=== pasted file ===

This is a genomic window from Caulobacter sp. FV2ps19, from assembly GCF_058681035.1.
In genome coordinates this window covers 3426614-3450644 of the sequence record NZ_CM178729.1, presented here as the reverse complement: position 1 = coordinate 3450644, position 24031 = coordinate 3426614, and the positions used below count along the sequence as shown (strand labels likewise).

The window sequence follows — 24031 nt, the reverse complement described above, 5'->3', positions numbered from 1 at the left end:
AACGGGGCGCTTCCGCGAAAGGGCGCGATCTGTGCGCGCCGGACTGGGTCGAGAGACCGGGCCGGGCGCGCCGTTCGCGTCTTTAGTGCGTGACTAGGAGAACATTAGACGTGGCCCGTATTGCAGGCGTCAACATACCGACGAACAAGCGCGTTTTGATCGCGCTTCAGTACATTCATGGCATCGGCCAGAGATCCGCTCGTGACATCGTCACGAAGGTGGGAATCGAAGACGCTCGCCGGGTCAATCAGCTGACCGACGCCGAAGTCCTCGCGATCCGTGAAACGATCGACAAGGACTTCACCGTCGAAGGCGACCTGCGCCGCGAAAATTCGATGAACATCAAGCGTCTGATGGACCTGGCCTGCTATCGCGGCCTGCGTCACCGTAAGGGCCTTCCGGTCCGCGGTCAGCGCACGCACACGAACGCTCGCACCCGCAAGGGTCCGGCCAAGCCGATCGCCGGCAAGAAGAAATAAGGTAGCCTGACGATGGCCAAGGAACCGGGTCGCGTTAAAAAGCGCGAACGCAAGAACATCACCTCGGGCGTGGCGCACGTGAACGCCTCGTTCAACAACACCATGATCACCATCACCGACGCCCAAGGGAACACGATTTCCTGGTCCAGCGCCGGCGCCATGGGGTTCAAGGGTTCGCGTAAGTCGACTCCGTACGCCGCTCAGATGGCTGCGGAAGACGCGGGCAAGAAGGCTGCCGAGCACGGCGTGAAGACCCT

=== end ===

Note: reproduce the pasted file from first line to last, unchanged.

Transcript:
This is a genomic window from Caulobacter sp. FV2ps19, from assembly GCF_058681035.1.
In genome coordinates this window covers 3426614-3450644 of the sequence record NZ_CM178729.1, presented here as the reverse complement: position 1 = coordinate 3450644, position 24031 = coordinate 3426614, and the positions used below count along the sequence as shown (strand labels likewise).

The window sequence follows — 24031 nt, the reverse complement described above, 5'->3', positions numbered from 1 at the left end:
AACGGGGCGCTTCCGCGAAAGGGCGCGATCTGTGCGCGCCGGACTGGGTCGAGAGACCGGGCCGGGCGCGCCGTTCGCGTCTTTAGTGCGTGACTAGGAGAACATTAGACGTGGCCCGTATTGCAGGCGTCAACATACCGACGAACAAGCGCGTTTTGATCGCGCTTCAGTACATTCATGGCATCGGCCAGAGATCCGCTCGTGACATCGTCACGAAGGTGGGAATCGAAGACGCTCGCCGGGTCAATCAGCTGACCGACGCCGAAGTCCTCGCGATCCGTGAAACGATCGACAAGGACTTCACCGTCGAAGGCGACCTGCGCCGCGAAAATTCGATGAACATCAAGCGTCTGATGGACCTGGCCTGCTATCGCGGCCTGCGTCACCGTAAGGGCCTTCCGGTCCGCGGTCAGCGCACGCACACGAACGCTCGCACCCGCAAGGGTCCGGCCAAGCCGATCGCCGGCAAGAAGAAATAAGGTAGCCTGACGATGGCCAAGGAACCGGGTCGCGTTAAAAAGCGCGAACGCAAGAACATCACCTCGGGCGTGGCGCACGTGAACGCCTCGTTCAACAACACCATGATCACCATCACCGACGCCCAAGGGAACACGATTTCCTGGTCCAGCGCCGGCGCCATGGGGTTCAAGGGTTCGCGTAAGTCGACTCCGTACGCCGCTCAGATGGCTGCGGAAGACGCGGGCAAGAAGGCTGCCGAGCACGGCGTGAAGACCCT